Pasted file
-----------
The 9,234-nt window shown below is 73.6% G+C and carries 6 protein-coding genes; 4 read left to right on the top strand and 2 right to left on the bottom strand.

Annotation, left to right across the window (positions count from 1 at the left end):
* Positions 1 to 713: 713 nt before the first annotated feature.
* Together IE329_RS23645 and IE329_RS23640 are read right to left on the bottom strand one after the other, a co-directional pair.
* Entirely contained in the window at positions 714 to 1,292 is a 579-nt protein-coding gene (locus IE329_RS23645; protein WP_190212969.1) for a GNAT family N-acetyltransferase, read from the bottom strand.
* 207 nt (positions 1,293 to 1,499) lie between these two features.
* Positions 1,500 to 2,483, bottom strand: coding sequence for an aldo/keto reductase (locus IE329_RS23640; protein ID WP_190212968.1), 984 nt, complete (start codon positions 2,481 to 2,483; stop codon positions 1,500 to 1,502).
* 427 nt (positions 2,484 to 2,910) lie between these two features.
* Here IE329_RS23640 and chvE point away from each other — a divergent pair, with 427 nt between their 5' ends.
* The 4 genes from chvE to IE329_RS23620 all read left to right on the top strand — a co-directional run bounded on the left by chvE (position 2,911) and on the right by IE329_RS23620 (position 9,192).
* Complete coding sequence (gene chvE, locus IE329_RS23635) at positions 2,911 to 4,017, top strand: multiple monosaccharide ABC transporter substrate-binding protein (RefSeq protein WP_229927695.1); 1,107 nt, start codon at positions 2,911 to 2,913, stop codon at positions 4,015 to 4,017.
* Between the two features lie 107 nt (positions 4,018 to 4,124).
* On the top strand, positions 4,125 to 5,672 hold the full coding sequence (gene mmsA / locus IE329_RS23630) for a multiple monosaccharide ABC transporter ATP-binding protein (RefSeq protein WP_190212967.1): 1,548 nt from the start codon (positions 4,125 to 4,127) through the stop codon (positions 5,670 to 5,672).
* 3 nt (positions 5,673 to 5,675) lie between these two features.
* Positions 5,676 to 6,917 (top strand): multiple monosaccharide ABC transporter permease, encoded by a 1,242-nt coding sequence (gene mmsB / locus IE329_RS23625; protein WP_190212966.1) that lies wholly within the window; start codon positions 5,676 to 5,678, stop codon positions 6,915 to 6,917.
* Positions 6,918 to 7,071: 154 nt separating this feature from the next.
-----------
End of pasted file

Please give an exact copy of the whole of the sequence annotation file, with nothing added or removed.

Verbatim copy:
The 9,234-nt window shown below is 73.6% G+C and carries 6 protein-coding genes; 4 read left to right on the top strand and 2 right to left on the bottom strand.

Annotation, left to right across the window (positions count from 1 at the left end):
* Positions 1 to 713: 713 nt before the first annotated feature.
* Together IE329_RS23645 and IE329_RS23640 are read right to left on the bottom strand one after the other, a co-directional pair.
* Entirely contained in the window at positions 714 to 1,292 is a 579-nt protein-coding gene (locus IE329_RS23645; protein WP_190212969.1) for a GNAT family N-acetyltransferase, read from the bottom strand.
* 207 nt (positions 1,293 to 1,499) lie between these two features.
* Positions 1,500 to 2,483, bottom strand: coding sequence for an aldo/keto reductase (locus IE329_RS23640; protein ID WP_190212968.1), 984 nt, complete (start codon positions 2,481 to 2,483; stop codon positions 1,500 to 1,502).
* 427 nt (positions 2,484 to 2,910) lie between these two features.
* Here IE329_RS23640 and chvE point away from each other — a divergent pair, with 427 nt between their 5' ends.
* The 4 genes from chvE to IE329_RS23620 all read left to right on the top strand — a co-directional run bounded on the left by chvE (position 2,911) and on the right by IE329_RS23620 (position 9,192).
* Complete coding sequence (gene chvE, locus IE329_RS23635) at positions 2,911 to 4,017, top strand: multiple monosaccharide ABC transporter substrate-binding protein (RefSeq protein WP_229927695.1); 1,107 nt, start codon at positions 2,911 to 2,913, stop codon at positions 4,015 to 4,017.
* Between the two features lie 107 nt (positions 4,018 to 4,124).
* On the top strand, positions 4,125 to 5,672 hold the full coding sequence (gene mmsA / locus IE329_RS23630) for a multiple monosaccharide ABC transporter ATP-binding protein (RefSeq protein WP_190212967.1): 1,548 nt from the start codon (positions 4,125 to 4,127) through the stop codon (positions 5,670 to 5,672).
* 3 nt (positions 5,673 to 5,675) lie between these two features.
* Positions 5,676 to 6,917 (top strand): multiple monosaccharide ABC transporter permease, encoded by a 1,242-nt coding sequence (gene mmsB / locus IE329_RS23625; protein WP_190212966.1) that lies wholly within the window; start codon positions 5,676 to 5,678, stop codon positions 6,915 to 6,917.
* Positions 6,918 to 7,071: 154 nt separating this feature from the next.